Hemochromatosis is a genetic disorder caused by one of several mutations related to double-than-normal iron absorption, which increases susceptibility to iron overload (1). Although the disorder affects about one in 200 in the U.S., it’s still largely unrecognized and can lead to deposits in organs—such as the liver—leading to organ damage and failure if not treated early enough (2-4).
Because the disorder is most prevalent in males of Northern European ancestry, particularly Celtic (5), it was hypothesized as recently as 2007 to be a possible Neolithic adaptation (6). The Neolithic period marked an early European dietary transition from high intake of meat to cereal grains (6).
Whether or not this hypothesis is correct, the state of the disorder suggests potential dietary management through eating primarily vegetarian foods such as the one eaten during the time of these early ancestors—cereal grains, little red meat, and limited vitamin C intake. This low-iron diet to prevent to iron overload, according to the Hemochromatosis Management Working Group, can help to “decrease the frequency and severity of iron overload,” thereby preventing many of the detrimental effects of the disorder (4).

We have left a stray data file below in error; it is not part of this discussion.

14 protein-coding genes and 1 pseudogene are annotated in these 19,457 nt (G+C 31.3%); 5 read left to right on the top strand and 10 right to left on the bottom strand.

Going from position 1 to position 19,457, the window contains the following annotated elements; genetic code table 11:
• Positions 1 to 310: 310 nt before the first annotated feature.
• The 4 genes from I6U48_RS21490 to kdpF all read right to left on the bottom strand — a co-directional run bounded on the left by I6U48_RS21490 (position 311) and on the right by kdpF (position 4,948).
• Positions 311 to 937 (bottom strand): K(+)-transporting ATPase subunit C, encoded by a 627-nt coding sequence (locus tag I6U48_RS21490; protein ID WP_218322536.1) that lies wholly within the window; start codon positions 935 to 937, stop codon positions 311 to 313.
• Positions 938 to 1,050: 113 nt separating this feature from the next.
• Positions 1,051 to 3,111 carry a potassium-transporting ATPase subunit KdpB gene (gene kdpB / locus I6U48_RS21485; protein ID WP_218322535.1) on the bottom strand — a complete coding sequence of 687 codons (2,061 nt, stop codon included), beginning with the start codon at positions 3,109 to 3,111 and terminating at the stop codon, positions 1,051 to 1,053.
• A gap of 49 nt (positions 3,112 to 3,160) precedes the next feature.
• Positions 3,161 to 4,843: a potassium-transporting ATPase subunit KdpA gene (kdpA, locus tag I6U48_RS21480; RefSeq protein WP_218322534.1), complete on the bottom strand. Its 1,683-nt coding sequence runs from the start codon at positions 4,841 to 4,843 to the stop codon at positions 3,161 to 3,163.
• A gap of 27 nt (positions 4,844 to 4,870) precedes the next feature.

1. Gropper SS, Smith JL, Groff JL. Advanced Nutrition and Human Metabolism. Belmont, CA: Thomson Wadsworth, 2009.
2. Borgaonkar MR. Hemochromatosis. More common than you think. Can Fam Physician 2003;49:36-43.
3. Dolbey CH. Hemochromatosis: a review. Clin J Oncol Nurs 2001;5:257-60.
4. Barton JC, McDonnell SM, Adams PC et al. Management of hemochromatosis. Hemochromatosis Management Working Group. Ann Intern Med 1998;129:932-9.
5. Pozzato G, Zorat F, Nascimben F et al. Haemochromatosis gene mutations in a clustered Italian population: evidence of high prevalence in people of Celtic ancestry. Eur J Hum Genet 2001;9:445-51.
6. Naugler C. Hemochromatosis: a Neolithic adaptation to cereal grain diets. Med Hypotheses 2008;70:691-2.